1 October 2014
Right to the end, he rose to the occasion. That last game at Yankee Stadium and the improbably slim chance of coming to the plate again—walk-off base hit. Ending it all at Fenway Park—after years of boos raining down, this time with the crowd chanting his name to mimic the Bleacher Creatures in New York—legging out an RBI single. Twenty years in the limelight and Derek Jeter has always known how to deliver.
It’s easy for a diehard Yankee fan like myself to eulogize Jeter, but I’ll spare you the gushing praise. That’s easily enough found, particularly from his peers and other baseball insiders. I shall content myself with a handful of statistics and a few pithy statements. But before we get too serious, here’s a sidelong glance at Jeter off the field, where, remarkably, signs of jealousy never reached the press:
But here’s where my focus lands: Professional baseball has been played since 1869. In all that time: Only 5 other players collected more hits. Only 8 other players scored more runs. Only 26 other players own more World Series Championship rings. (They’re all Yankees, except for Eddie Collins.) In the post-season, nobody has played more games (158), gotten more hits (200), or scored more runs (111). Dig that—the equivalent of an entire extra season spent against the fiercest competition and Jeter’s production remained at an all-star level.
Jeter and Mariano Rivera savor the reason they play the game.But when the furor dies down, and we all go back to checking court dockets for the next trial involving a star athlete, Yankees Universe will have added a glittering star to its firmament. Playing for the most storied baseball franchise of all time, in the long shadow cast by the Yankees’ Mount Rushmore—Babe Ruth, Lou Gehrig, Joe DiMaggio and Mickey Mantle (to say nothing of the elite second tier of legends who include Yogi Berra, Mariano Rivera and Whitey Ford)—Jeter has become the all-time Yankee leader in these categories: Games (2,747), At-bats (11,195), Hits (3,465), Doubles (544) and Stolen Bases (358). He’s also second to the Babe in Runs, with 1,923.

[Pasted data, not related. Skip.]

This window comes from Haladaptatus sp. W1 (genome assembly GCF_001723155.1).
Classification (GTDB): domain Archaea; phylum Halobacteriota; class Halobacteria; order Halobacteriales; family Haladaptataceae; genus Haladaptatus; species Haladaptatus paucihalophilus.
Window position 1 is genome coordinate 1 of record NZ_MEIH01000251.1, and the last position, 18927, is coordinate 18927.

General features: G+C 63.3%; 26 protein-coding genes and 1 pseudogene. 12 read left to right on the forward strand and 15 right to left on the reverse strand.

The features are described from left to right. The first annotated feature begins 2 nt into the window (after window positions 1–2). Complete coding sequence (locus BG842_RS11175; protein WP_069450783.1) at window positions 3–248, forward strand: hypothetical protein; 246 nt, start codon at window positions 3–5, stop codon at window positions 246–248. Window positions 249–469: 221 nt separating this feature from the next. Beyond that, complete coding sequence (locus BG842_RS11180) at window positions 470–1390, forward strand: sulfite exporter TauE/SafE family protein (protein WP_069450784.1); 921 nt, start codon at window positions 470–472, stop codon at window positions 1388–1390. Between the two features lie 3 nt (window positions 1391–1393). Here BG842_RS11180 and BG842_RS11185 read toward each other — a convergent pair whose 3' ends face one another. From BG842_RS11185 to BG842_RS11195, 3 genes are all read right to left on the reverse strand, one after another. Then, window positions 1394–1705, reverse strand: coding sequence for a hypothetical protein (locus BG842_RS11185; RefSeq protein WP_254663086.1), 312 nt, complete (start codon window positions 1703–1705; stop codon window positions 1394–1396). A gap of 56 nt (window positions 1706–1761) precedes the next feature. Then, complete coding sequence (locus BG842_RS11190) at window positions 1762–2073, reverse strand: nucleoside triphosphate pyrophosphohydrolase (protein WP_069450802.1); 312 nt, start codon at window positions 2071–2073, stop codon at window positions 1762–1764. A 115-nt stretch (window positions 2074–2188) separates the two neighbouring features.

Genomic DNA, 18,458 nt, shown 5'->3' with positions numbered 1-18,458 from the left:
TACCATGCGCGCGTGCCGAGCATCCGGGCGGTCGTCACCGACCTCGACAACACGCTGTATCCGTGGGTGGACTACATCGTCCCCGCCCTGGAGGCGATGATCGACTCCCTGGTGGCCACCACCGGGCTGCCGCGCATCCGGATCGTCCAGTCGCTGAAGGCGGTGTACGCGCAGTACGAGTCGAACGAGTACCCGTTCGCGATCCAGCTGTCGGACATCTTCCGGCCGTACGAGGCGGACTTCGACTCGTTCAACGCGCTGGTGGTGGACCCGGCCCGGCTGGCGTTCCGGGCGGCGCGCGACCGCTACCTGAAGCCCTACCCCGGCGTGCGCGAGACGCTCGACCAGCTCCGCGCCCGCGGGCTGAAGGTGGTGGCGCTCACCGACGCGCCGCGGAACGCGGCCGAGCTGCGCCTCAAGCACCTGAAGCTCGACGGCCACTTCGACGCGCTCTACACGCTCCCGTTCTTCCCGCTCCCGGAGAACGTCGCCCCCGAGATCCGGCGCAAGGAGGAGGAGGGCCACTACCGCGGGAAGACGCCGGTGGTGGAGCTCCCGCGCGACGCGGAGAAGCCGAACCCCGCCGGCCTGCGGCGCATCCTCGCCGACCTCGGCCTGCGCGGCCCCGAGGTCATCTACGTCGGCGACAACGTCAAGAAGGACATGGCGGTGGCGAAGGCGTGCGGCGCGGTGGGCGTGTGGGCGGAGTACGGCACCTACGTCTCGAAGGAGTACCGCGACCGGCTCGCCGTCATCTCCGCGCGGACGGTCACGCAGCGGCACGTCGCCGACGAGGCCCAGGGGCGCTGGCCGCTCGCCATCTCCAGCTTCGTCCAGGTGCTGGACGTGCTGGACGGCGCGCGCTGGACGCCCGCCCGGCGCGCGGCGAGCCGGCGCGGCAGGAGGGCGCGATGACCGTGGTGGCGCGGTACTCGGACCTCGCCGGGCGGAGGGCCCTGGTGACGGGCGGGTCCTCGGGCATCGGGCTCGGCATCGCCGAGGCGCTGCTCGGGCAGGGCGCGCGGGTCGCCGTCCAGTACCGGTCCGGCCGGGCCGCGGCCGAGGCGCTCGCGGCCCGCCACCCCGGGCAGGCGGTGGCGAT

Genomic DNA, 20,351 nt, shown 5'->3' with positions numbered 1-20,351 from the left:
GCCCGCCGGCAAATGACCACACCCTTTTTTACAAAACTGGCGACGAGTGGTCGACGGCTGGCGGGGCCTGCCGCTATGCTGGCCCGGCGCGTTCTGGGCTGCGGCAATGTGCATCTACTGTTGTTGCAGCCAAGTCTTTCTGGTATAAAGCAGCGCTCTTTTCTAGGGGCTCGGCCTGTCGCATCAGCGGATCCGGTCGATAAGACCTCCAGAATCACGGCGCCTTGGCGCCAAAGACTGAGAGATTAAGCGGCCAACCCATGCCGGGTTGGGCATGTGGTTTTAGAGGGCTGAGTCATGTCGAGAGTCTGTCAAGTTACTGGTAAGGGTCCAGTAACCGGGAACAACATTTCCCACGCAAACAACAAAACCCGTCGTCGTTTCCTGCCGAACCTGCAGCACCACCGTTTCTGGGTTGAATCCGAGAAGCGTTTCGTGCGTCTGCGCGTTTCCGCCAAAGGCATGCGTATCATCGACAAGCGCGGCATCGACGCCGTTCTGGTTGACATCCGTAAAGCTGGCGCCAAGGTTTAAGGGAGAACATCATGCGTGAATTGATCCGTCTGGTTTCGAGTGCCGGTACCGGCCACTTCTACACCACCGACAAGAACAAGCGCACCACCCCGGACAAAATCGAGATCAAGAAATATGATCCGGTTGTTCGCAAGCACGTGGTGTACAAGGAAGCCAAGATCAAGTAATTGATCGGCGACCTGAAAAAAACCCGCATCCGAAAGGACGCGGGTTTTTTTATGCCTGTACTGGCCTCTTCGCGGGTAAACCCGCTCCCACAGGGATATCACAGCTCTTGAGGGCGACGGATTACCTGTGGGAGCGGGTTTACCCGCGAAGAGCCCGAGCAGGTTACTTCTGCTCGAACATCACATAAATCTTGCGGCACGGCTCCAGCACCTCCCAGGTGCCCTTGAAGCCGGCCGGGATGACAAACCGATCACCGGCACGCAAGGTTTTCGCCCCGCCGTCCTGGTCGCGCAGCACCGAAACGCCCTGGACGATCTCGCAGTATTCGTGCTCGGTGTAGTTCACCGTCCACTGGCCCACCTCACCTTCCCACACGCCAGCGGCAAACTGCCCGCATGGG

But maybe these final statements sum it up best from the team’s perspective:
He’s been the longest-serving Captain in Yankee history (2003-14).
Not only will his number be retired, but we can expect a plaque in Yankee Stadium’s Monument Park—and just possibly, a statue.
He was the last of the single-digit Yankees: Billy Martin (1), Jeter (2), Ruth (3), Gehrig (4), DiMaggio (5), Joe Torre (6), Mantle (7), Berra and Bill Dickey (8) . . . and Roger Maris (9). The trophy case is closed.
Much of the media bumpf I heard around Jeter’s retirement was negative and sounded like sour grapes. As someone who loves baseball but admittedly knows little-to-nothing about the strategy of the game and has never kept a stat in my head except how many different Major League fields I attended games in during the summer of 1988 (5), I appreciate your rundown on Jeter. I appreciate him now more than I did as a great player. I still wouldn’t let me twenty-something daughter near him (if I had one), but he did his job well and brought credit to the sport. Nice job, Dan.